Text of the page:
Friday, 28 February 2014

Kings of the New World (3): The Black Caiman

by Rob Cooper

Picture a set of black jaws emerging from the water as you stoop to drink; the consummate ease with which they move through the air belaying the sluggish appearance of the creature it belongs to as they close around your throat. Unfortunately this is far from the killing blow. The teeth of crocodilians are designed to grab and hold not to pierce or crush despite there being enough force to shatter bone. You are dragged into the waters of the amazon desperately flailing, held captive by a creature both far more at home and more powerful than you. Your dreaded captor then allows itself to sink dragging you along for the ride. The truth will soon emerge that crocodilians rarely actually kill their prey they simply immerse them in the lethal waterways they call home. The final of the great Amazonian predators is itself a living fossil. The black caiman is one of largest extant reptiles and is the largest predator in the amazon Basin. Akin to all modern crocodiles the black caiman shows little deviance from the genesis of the crocodilians over 200 million years ago. This giant reptile can. In some areas, routinely reach lengths of 4-5 metres and can reportedly reach 6 metres long and weigh over a tonne.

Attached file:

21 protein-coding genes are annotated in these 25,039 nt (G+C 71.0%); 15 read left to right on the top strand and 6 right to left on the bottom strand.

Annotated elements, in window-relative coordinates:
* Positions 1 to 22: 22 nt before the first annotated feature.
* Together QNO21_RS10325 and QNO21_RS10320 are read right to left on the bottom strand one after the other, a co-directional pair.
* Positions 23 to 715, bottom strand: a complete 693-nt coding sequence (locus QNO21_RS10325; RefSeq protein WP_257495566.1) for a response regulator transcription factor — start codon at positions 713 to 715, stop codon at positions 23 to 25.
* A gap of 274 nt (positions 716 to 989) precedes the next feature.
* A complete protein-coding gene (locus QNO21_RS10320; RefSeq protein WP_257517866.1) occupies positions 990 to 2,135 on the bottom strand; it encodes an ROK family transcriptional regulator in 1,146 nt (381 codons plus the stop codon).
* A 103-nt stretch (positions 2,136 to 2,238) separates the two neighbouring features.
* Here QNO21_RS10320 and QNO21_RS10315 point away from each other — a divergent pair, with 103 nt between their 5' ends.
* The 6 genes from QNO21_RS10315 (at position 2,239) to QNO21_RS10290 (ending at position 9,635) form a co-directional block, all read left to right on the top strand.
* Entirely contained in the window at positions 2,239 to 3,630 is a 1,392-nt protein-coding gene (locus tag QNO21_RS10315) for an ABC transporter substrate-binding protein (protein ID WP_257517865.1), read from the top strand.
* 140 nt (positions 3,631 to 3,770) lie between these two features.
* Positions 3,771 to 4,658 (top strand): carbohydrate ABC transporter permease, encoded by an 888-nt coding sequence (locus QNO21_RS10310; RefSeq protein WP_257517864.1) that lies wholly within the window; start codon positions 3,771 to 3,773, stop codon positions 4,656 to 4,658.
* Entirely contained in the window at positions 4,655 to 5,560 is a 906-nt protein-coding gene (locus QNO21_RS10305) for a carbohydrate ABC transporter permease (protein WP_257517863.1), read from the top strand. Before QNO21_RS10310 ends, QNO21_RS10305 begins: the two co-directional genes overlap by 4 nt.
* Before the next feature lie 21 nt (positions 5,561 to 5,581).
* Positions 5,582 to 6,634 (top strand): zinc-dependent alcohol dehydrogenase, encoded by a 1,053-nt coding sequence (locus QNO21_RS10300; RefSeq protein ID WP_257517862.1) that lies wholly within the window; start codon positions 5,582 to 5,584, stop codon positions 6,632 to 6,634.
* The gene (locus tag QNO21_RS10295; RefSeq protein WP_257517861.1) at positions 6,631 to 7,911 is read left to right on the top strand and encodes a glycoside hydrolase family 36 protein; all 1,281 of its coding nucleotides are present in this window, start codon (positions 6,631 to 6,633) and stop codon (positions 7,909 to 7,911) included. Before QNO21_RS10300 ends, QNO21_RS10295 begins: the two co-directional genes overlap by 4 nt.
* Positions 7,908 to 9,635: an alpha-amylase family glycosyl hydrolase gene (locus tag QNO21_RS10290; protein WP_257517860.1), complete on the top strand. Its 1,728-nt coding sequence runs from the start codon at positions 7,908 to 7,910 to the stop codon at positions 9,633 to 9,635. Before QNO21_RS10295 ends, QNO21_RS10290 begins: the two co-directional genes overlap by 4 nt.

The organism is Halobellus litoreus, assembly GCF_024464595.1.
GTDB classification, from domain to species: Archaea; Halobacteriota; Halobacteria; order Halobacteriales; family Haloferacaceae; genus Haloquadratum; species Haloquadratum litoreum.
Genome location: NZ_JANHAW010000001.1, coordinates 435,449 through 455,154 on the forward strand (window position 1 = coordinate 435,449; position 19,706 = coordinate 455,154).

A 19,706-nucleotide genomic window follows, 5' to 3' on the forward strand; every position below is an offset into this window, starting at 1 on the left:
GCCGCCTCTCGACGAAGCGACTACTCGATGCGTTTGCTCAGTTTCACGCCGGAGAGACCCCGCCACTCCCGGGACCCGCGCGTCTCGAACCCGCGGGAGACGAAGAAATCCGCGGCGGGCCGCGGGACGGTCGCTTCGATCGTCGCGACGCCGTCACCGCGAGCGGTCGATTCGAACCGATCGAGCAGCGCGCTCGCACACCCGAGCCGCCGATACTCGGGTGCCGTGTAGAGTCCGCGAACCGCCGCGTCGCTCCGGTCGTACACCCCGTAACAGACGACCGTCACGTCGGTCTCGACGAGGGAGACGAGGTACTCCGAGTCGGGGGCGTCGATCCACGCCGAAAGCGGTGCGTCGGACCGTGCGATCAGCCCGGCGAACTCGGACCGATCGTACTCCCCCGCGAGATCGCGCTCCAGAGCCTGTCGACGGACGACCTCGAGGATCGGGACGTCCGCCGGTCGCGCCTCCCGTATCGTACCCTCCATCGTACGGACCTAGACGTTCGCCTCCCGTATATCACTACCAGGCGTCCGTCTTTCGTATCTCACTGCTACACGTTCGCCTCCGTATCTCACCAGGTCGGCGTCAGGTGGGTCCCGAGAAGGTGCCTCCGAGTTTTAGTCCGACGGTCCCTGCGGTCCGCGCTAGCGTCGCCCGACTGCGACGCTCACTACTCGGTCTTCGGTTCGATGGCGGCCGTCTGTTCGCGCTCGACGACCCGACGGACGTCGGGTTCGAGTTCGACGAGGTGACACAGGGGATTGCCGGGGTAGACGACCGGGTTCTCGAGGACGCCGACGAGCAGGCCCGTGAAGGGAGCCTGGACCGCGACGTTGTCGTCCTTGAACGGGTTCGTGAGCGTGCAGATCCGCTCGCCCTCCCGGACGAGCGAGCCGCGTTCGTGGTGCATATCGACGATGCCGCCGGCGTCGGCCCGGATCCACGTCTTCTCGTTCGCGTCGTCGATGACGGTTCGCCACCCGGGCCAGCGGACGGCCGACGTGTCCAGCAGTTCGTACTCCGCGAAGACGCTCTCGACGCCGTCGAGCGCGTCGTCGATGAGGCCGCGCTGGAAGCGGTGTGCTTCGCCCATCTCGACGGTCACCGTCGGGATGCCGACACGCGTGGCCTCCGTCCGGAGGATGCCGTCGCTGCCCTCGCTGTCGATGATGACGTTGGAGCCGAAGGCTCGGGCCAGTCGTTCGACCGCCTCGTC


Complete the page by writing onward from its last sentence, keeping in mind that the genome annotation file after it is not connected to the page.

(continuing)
In an earlier article I highlighted how the Jaguar often preys on the various caiman species in its environments. The black caiman however is the one exceptions. Whilst juvenile caiman are eaten by all manner of predators including snakes, storks and other caimans the adults have no natural enemies other than man and can be up to ten times the size of the Jaguar, putting them firmly off the menu.

As the caiman grow their diet shifts quiet remarkably. Young caimans eat crustaceans and insects than graduate to eating fish such as piranha and catfish and the adults often hunt large mammals that come to drink at the water’s edge such as Tapir, capybara, deer and jaguar. This is an example of different aged animals occupying different niches in order to reduce intraspecific competition (between members of the same species). The advantage of having less competition is that there is more food available to each individual because fewer organisms are taking a share so genes and behaviour promoting this system is perpetuated by natural selection.

Caiman also show a great deal of motherly attention. Mother caiman are well documented to help the hatchlings out of their eggs upon hearing their characteristic squeaking sound from within the egg. The young caiman upon hatching from the nest form a pod that is protected from predators by the presence of a large female. Pods can also contain individuals from other nests who became separated from their siblings. This behaviour has led to a great deal of speculation about the parental habits of dinosaurs as the brains of crocodilians share many features with that of therapod dinosaurs such as Allosaurus and Tyrannosaurus; many more similarities than when compared to birds, the other close relative of dinosaurs.